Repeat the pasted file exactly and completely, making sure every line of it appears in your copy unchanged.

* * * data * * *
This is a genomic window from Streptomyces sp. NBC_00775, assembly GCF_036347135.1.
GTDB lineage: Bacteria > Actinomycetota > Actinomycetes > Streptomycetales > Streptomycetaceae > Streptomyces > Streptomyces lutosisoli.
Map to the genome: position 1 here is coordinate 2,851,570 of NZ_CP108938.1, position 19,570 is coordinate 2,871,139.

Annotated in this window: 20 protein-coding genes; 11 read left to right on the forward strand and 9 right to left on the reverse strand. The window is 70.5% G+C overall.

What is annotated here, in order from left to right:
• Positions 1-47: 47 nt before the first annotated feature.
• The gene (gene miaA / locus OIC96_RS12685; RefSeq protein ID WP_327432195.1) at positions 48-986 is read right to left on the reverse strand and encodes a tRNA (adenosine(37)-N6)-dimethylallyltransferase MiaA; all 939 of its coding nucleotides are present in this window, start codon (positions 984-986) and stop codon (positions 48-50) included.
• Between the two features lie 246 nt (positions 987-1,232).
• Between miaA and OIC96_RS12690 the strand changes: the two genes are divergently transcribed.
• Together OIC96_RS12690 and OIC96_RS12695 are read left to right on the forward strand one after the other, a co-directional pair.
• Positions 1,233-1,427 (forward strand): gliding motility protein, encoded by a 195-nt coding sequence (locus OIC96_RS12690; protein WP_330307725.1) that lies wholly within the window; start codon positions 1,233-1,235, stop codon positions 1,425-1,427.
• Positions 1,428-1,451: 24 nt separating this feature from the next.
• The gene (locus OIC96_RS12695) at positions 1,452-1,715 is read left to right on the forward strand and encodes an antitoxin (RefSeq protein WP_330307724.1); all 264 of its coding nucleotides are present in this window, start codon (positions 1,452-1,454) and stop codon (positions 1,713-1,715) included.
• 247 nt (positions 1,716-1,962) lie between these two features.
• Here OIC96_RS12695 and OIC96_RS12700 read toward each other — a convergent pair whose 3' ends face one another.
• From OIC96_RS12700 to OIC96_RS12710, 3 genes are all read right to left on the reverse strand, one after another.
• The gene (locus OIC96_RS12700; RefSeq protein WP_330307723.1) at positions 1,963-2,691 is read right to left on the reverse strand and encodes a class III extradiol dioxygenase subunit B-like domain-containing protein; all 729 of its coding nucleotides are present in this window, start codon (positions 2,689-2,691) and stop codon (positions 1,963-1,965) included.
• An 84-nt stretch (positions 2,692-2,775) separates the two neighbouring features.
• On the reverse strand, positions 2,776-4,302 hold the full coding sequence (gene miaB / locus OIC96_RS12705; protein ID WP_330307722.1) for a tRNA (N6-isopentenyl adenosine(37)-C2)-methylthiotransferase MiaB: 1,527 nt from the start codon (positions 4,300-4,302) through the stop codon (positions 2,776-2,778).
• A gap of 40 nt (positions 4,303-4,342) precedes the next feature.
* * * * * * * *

This is a genomic window from Streptomyces sp. NBC_00775, assembly GCF_036347135.1.
GTDB lineage: Bacteria > Actinomycetota > Actinomycetes > Streptomycetales > Streptomycetaceae > Streptomyces > Streptomyces lutosisoli.
Map to the genome: position 1 here is coordinate 2,851,570 of NZ_CP108938.1, position 19,570 is coordinate 2,871,139.

Annotated in this window: 20 protein-coding genes; 11 read left to right on the forward strand and 9 right to left on the reverse strand. The window is 70.5% G+C overall.

What is annotated here, in order from left to right:
• Positions 1-47: 47 nt before the first annotated feature.
• The gene (gene miaA / locus OIC96_RS12685; RefSeq protein ID WP_327432195.1) at positions 48-986 is read right to left on the reverse strand and encodes a tRNA (adenosine(37)-N6)-dimethylallyltransferase MiaA; all 939 of its coding nucleotides are present in this window, start codon (positions 984-986) and stop codon (positions 48-50) included.
• Between the two features lie 246 nt (positions 987-1,232).
• Between miaA and OIC96_RS12690 the strand changes: the two genes are divergently transcribed.
• Together OIC96_RS12690 and OIC96_RS12695 are read left to right on the forward strand one after the other, a co-directional pair.
• Positions 1,233-1,427 (forward strand): gliding motility protein, encoded by a 195-nt coding sequence (locus OIC96_RS12690; protein WP_330307725.1) that lies wholly within the window; start codon positions 1,233-1,235, stop codon positions 1,425-1,427.
• Positions 1,428-1,451: 24 nt separating this feature from the next.
• The gene (locus OIC96_RS12695) at positions 1,452-1,715 is read left to right on the forward strand and encodes an antitoxin (RefSeq protein WP_330307724.1); all 264 of its coding nucleotides are present in this window, start codon (positions 1,452-1,454) and stop codon (positions 1,713-1,715) included.
• 247 nt (positions 1,716-1,962) lie between these two features.
• Here OIC96_RS12695 and OIC96_RS12700 read toward each other — a convergent pair whose 3' ends face one another.
• From OIC96_RS12700 to OIC96_RS12710, 3 genes are all read right to left on the reverse strand, one after another.
• The gene (locus OIC96_RS12700; RefSeq protein WP_330307723.1) at positions 1,963-2,691 is read right to left on the reverse strand and encodes a class III extradiol dioxygenase subunit B-like domain-containing protein; all 729 of its coding nucleotides are present in this window, start codon (positions 2,689-2,691) and stop codon (positions 1,963-1,965) included.
• An 84-nt stretch (positions 2,692-2,775) separates the two neighbouring features.
• On the reverse strand, positions 2,776-4,302 hold the full coding sequence (gene miaB / locus OIC96_RS12705; protein ID WP_330307722.1) for a tRNA (N6-isopentenyl adenosine(37)-C2)-methylthiotransferase MiaB: 1,527 nt from the start codon (positions 4,300-4,302) through the stop codon (positions 2,776-2,778).
• A gap of 40 nt (positions 4,303-4,342) precedes the next feature.